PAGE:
This exquisite Haida Orca with Raven Fin is hand-carved in argillite by Haida artist Darrell White. The sculpture is embellished with seven abalone inlays, seven catlinite or pipestone inlays, 28 fossil ivory teeth, and a crafted crystal representing the light made of abalone and 14 karat gold in the Raven's beak.
Design elements on the body of the orca incorporate a sea-lion design on one side, and an octopus on the other. Two salmon-trout heads carved in catlinite feature on the whale's pectoral fins, while two human faces in catlinite are carved on the whale's tale. The front of the sculpture features a carved face with inlayed abalone eyes surrounding the blowhole. The graceful Raven holds the light aloft in his beak and displays delicate throat feathers.
Darrell is a master of creating miniature argillite sculptures and delights in unexpected details and intricate inlay. This exceptional work is richly embellished, incorporating gold, mammoth ivory, catlinite, and abalone into the argillite sculpture. This is a beautiful example of contemporary sculpture that captures the power, myth, and meaning of a Haida legend on a miniature scale.
The yew wood stand in the form of a cresting Haida wave has been specially made by Darrell White to display the sculpture. A steel and ivory pin holds the orca sculpture in place and allows it to rotate 360 degrees with ease.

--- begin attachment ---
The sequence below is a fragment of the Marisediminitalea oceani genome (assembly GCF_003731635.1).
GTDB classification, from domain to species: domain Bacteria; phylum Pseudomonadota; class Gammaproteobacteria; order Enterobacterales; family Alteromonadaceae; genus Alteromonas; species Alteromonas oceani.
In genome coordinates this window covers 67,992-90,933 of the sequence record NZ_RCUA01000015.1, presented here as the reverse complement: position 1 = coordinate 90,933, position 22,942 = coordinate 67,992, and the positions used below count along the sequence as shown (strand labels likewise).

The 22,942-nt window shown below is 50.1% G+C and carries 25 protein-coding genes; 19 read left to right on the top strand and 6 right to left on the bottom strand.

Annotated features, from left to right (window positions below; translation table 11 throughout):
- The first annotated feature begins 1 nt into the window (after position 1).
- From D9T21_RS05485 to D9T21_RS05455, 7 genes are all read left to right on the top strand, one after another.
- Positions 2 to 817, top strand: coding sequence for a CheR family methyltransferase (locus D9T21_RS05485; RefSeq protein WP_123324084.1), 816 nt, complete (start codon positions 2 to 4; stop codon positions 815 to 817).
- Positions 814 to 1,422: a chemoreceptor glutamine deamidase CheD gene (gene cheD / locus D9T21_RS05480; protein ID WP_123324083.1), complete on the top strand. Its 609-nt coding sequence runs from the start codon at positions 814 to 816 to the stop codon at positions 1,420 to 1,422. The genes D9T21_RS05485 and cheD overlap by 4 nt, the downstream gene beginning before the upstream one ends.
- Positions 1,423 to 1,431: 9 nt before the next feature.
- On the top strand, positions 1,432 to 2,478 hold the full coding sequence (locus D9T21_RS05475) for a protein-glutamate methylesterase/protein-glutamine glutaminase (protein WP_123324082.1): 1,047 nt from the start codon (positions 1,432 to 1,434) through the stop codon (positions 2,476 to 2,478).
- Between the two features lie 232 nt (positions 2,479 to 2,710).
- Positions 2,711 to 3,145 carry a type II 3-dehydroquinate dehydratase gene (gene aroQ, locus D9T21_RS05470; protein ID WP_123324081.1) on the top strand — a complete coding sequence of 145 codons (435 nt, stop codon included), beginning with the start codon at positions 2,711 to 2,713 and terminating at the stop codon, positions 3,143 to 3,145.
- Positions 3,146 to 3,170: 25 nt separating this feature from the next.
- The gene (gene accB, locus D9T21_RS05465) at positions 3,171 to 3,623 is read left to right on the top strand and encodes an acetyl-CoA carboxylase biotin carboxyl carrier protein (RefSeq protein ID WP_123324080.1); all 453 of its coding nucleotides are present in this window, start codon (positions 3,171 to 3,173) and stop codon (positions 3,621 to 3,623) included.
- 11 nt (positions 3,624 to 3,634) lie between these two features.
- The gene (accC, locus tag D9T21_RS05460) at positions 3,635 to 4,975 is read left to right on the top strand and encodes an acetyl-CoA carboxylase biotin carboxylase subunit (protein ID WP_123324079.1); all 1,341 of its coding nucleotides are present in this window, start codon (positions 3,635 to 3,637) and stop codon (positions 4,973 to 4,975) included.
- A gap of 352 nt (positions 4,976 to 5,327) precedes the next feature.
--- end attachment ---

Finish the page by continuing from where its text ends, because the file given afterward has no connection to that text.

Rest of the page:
The Orca with Raven Fin sculpture is inspired by the Haida legend of Raven-Fin and Noisy-Fin recorded in the Jesup North Pacific Expedition, Haida texts, by John R. Swanton in 1908.
In the story, a talented carver and painter named Go'ttca who is left behind after a sea-lion hunting trip is able to carve two supernatural killer whales out of yew wood that come to life to help him when he throws them into the sea. The people of Go'ttca's village believed that he had perished but Go'ttca instructs Raven-Fin and Noisy-Fin to provide ten whales for Go'ttca's village during a time of hunger. Go'ttca then joined the Chief of the Undersea after instructing the people to take up residence in two chiefly houses, not just one. The story of Raven-Fin continues after his brother Noisy-Fin is killed by a monstrous Octopus or Devil-Fish that is killing many sea creatures and Haida people. Raven-Fin calls upon all the sharp-toothed creatures of the sea to destroy the Octopus that had killed his brother Noisy-Fin and brought havoc to the local people. --Swanton, 1908
The sculpture stands 8 1/2 inches high including the yew wood stand. Without the base it is about 6 1/4 inches high, 6 1/4 inches long, and 3 1/2 inches wide.